Background: The effectiveness of postexposure prophylaxis (PEP) following occupational exposure to HIV has prompted advocacy for PEP following sexual or drug-use exposures.
Objective: To evaluate the concern that the availability of PEP for sexual or drug-use exposures might result in behavioral disinhibition.
Design: Non-randomized trial of 397 adults with high-risk sexual or drug-use exposures within the prior 72 h.
Interventions: Antiretroviral medication for 4 weeks and five counseling sessions.
Main outcome measurements: Participants were followed for 12 months for repeat request for PEP and for changes compared with pre-enrollment in overall high-risk behavior and the acquisition of sexually transmitted diseases (STD) and HIV.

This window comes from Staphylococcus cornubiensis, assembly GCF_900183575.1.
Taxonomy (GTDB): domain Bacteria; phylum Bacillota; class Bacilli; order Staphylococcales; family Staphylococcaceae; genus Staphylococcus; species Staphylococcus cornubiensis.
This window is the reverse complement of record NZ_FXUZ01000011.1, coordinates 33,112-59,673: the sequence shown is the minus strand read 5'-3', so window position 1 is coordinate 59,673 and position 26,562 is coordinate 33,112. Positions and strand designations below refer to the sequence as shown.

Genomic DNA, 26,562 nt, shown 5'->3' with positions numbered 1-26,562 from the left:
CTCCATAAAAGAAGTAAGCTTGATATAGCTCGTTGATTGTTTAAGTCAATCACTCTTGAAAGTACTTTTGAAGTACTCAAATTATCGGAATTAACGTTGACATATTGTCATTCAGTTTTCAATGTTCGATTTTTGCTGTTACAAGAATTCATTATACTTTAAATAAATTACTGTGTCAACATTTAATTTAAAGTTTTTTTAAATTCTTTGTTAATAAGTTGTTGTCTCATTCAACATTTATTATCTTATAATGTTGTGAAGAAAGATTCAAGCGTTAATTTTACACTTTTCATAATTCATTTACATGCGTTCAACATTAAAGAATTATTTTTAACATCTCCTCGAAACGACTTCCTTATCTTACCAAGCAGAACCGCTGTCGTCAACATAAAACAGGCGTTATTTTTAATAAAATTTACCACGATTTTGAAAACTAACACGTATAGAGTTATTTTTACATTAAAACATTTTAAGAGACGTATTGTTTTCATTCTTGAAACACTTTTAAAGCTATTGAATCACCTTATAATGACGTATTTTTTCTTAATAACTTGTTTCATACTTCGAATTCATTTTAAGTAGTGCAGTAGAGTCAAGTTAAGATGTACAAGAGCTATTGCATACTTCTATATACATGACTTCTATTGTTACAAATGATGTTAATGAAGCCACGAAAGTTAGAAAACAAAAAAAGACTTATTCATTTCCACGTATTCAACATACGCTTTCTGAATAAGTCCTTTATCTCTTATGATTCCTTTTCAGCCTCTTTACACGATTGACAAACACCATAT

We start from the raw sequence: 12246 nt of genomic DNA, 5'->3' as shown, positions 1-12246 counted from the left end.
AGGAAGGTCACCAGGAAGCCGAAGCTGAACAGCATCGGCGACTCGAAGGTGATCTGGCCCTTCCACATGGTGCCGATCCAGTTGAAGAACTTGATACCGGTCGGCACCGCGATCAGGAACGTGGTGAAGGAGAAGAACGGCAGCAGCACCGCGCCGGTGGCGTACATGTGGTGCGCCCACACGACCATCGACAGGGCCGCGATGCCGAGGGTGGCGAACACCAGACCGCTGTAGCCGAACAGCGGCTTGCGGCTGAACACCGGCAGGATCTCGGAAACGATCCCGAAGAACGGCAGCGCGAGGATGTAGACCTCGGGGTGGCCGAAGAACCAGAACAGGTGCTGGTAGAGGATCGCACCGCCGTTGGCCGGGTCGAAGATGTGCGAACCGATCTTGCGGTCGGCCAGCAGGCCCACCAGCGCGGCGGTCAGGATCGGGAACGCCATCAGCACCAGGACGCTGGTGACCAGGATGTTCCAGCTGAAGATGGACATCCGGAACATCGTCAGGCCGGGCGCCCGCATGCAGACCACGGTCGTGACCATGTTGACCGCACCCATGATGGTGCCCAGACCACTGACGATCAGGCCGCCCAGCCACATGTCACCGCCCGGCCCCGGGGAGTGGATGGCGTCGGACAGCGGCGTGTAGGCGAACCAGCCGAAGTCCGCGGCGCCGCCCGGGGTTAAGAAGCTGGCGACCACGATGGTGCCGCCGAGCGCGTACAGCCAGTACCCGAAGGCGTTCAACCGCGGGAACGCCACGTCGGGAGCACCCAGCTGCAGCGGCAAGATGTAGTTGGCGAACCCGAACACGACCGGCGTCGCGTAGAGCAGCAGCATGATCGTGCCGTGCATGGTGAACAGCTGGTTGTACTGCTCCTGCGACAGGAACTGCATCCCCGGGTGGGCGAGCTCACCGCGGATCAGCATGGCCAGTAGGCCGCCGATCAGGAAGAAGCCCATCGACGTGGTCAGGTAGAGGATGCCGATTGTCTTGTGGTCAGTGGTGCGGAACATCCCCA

Results: After 12 months following receipt of PEP, the majority of participants (83%) did not request a repeat course of PEP. At 12 months after exposure, 73% of participants reported a decrease compared with baseline in the number of times they had performed high-risk sexual acts; 13% reported no change, and 14% had an increase. Most participants (85%) had no change in the incidence of STD; 8.5% had a decrease and 6.8% an increase. Three homosexual men seroconverted for HIV (none associated with the presenting exposure) for a rate of 1.2/100 person-year, equivalent to rates in San Francisco among all homosexual men.
Conclusions: After receipt of PEP consisting of antiretroviral medication and behavioral counseling following a potential sexual exposure to HIV, most individuals do not increase high-risk behavior. Coupled with prior safety and feasibility data, this lack of behavioral disinhibition suggests that use of PEP should be routinely considered following high-risk sexual exposures.